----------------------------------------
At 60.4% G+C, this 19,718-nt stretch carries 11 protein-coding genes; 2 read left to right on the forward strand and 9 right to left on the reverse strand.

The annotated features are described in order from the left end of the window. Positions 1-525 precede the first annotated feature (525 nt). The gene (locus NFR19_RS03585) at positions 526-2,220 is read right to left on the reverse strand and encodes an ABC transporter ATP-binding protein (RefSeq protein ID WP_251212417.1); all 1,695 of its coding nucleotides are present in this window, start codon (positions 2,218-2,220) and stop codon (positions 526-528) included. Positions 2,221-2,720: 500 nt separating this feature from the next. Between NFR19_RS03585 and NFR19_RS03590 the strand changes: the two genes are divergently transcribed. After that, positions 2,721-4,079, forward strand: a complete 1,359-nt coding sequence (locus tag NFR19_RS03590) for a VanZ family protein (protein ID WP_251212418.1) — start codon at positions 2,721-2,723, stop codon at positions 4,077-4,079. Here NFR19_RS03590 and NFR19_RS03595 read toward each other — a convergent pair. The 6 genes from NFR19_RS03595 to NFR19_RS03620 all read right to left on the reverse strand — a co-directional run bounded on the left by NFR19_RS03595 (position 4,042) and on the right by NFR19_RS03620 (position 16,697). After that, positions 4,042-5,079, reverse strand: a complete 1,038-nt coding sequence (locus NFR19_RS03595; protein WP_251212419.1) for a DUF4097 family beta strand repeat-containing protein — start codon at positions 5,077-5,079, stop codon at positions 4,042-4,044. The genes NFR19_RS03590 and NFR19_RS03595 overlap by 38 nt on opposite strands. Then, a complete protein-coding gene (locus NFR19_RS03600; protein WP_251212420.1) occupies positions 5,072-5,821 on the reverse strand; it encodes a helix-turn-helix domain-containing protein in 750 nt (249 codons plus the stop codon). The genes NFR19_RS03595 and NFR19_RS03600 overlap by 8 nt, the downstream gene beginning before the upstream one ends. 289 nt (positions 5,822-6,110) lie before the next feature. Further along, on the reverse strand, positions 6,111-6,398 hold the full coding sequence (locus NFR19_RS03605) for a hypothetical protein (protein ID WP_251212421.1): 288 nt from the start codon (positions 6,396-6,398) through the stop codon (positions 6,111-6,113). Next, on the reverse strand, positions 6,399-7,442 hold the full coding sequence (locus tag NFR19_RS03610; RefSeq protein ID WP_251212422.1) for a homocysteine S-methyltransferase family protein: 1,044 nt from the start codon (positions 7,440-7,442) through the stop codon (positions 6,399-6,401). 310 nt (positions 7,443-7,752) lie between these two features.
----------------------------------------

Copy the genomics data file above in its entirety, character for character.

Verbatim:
At 60.4% G+C, this 19,718-nt stretch carries 11 protein-coding genes; 2 read left to right on the forward strand and 9 right to left on the reverse strand.

The annotated features are described in order from the left end of the window. Positions 1-525 precede the first annotated feature (525 nt). The gene (locus NFR19_RS03585) at positions 526-2,220 is read right to left on the reverse strand and encodes an ABC transporter ATP-binding protein (RefSeq protein ID WP_251212417.1); all 1,695 of its coding nucleotides are present in this window, start codon (positions 2,218-2,220) and stop codon (positions 526-528) included. Positions 2,221-2,720: 500 nt separating this feature from the next. Between NFR19_RS03585 and NFR19_RS03590 the strand changes: the two genes are divergently transcribed. After that, positions 2,721-4,079, forward strand: a complete 1,359-nt coding sequence (locus tag NFR19_RS03590) for a VanZ family protein (protein ID WP_251212418.1) — start codon at positions 2,721-2,723, stop codon at positions 4,077-4,079. Here NFR19_RS03590 and NFR19_RS03595 read toward each other — a convergent pair. The 6 genes from NFR19_RS03595 to NFR19_RS03620 all read right to left on the reverse strand — a co-directional run bounded on the left by NFR19_RS03595 (position 4,042) and on the right by NFR19_RS03620 (position 16,697). After that, positions 4,042-5,079, reverse strand: a complete 1,038-nt coding sequence (locus NFR19_RS03595; protein WP_251212419.1) for a DUF4097 family beta strand repeat-containing protein — start codon at positions 5,077-5,079, stop codon at positions 4,042-4,044. The genes NFR19_RS03590 and NFR19_RS03595 overlap by 38 nt on opposite strands. Then, a complete protein-coding gene (locus NFR19_RS03600; protein WP_251212420.1) occupies positions 5,072-5,821 on the reverse strand; it encodes a helix-turn-helix domain-containing protein in 750 nt (249 codons plus the stop codon). The genes NFR19_RS03595 and NFR19_RS03600 overlap by 8 nt, the downstream gene beginning before the upstream one ends. 289 nt (positions 5,822-6,110) lie before the next feature. Further along, on the reverse strand, positions 6,111-6,398 hold the full coding sequence (locus NFR19_RS03605) for a hypothetical protein (protein ID WP_251212421.1): 288 nt from the start codon (positions 6,396-6,398) through the stop codon (positions 6,111-6,113). Next, on the reverse strand, positions 6,399-7,442 hold the full coding sequence (locus tag NFR19_RS03610; RefSeq protein ID WP_251212422.1) for a homocysteine S-methyltransferase family protein: 1,044 nt from the start codon (positions 7,440-7,442) through the stop codon (positions 6,399-6,401). 310 nt (positions 7,443-7,752) lie between these two features.